Figure 4 shows the interference fringe pattern of three samples, that is, Samples 1, 2, and 9 comparing the changes in shape without the filtering and with the filtering process. Figure 4 proves the conclusions mentioned above, that is, the proposed special iterative filter successfully achieved good enhancement of interference fringe shape reducing the noise but increasing the contrast. In addition, Figure 4 backs up the results shown in Table 1, that when we gradually change the reference image by shifting the direction of the aircraft one by one, the correlation peaks and PSNR decrease. One interesting point is that Sample 7 has higher value of the correlation peaks and PSNR than Sample 2, thus we can conclude that Sample 7 resembles the reference image more than Sample 2 does. Moreover, we can conclude that the ratio of the correlation peaks or PSNR of Sample 1 to Sample 9, totally different from the reference, becomes higher as the filter iteration proceeds. Thus, the discrimination ability between match and non-match images increases by adopting our new filtering process. Figure 5 shows the three dimensional pictures of the correlation peaks of Samples 1, 2, and 9 comparing the changes in values without the filtering and with the filtering process.
In this paper, we presented a new technique of modifications of the interference fringes by adopting special iterative filters. We introduced a fringe-adjusted method by inserting a filtering step in the frequency domain, namely the Fourier plane, where the JPS of the interference fringe appeared. The proposed iterative filter has frequency domain variables and it convolves with the JPS excluding the DC terms. Experimental results were presented to show that the proposed technique can successfully increase the correlation peaks and PSNR and thus improve the level of discrimination between match and non-match images, especially between images that closely resemble each other.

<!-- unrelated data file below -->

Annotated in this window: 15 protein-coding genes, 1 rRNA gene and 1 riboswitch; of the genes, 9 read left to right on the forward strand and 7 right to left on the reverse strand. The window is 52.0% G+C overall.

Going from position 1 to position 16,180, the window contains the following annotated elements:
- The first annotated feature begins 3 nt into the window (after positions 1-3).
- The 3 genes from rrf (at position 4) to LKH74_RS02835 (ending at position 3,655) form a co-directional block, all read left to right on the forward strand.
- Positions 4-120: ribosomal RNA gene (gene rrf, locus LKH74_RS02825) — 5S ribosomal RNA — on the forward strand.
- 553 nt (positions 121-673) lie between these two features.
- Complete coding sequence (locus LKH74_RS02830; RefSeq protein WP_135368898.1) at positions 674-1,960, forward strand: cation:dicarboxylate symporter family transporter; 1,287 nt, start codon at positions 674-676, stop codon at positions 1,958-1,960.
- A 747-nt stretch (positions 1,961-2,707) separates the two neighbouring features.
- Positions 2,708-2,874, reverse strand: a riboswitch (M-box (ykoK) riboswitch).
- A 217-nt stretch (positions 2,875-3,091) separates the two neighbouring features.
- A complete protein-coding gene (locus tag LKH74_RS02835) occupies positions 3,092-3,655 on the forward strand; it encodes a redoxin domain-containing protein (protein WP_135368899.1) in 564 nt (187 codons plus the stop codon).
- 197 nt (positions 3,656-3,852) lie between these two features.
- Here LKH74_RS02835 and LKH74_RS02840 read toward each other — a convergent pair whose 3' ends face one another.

[FIG. 1.] Basic structure of optical NJTC system.
[FIG. 2.] Basic structure of iterative filter convolution process.
[FIG. 3.] 256x256 gray airfield images ; (a) Sample 1 (b)Sample 2 (c) Sample 3 (d) Sample 4 (e) Sample 5 (f) Sample6 (g) Sample 7 (h) Sample 8 (i) Sample 9.
[TABLE 1.] Correlation peak and PSNR for both cases of the JTC adopting an iterative filter process and not adopting it
[TABLE 2.] Enhancement parameters for both cases of the JTC adopting an iterative filter process and not adopting it
[FIG. 4.] Interference fringe pattern enhanced by adoptingiterative filtering process ; (a) Sample 1 (b) Sample 2 (c)Sample 9 ; zero, one, two iterations from left to right.
[FIG. 5.] 3-D pictures of the correlation peaks enhanced byadopting iterative filter process ; (a) Sample 1(match case) (b)Sample 9(non-match case) ; zero, two iterations from left toright.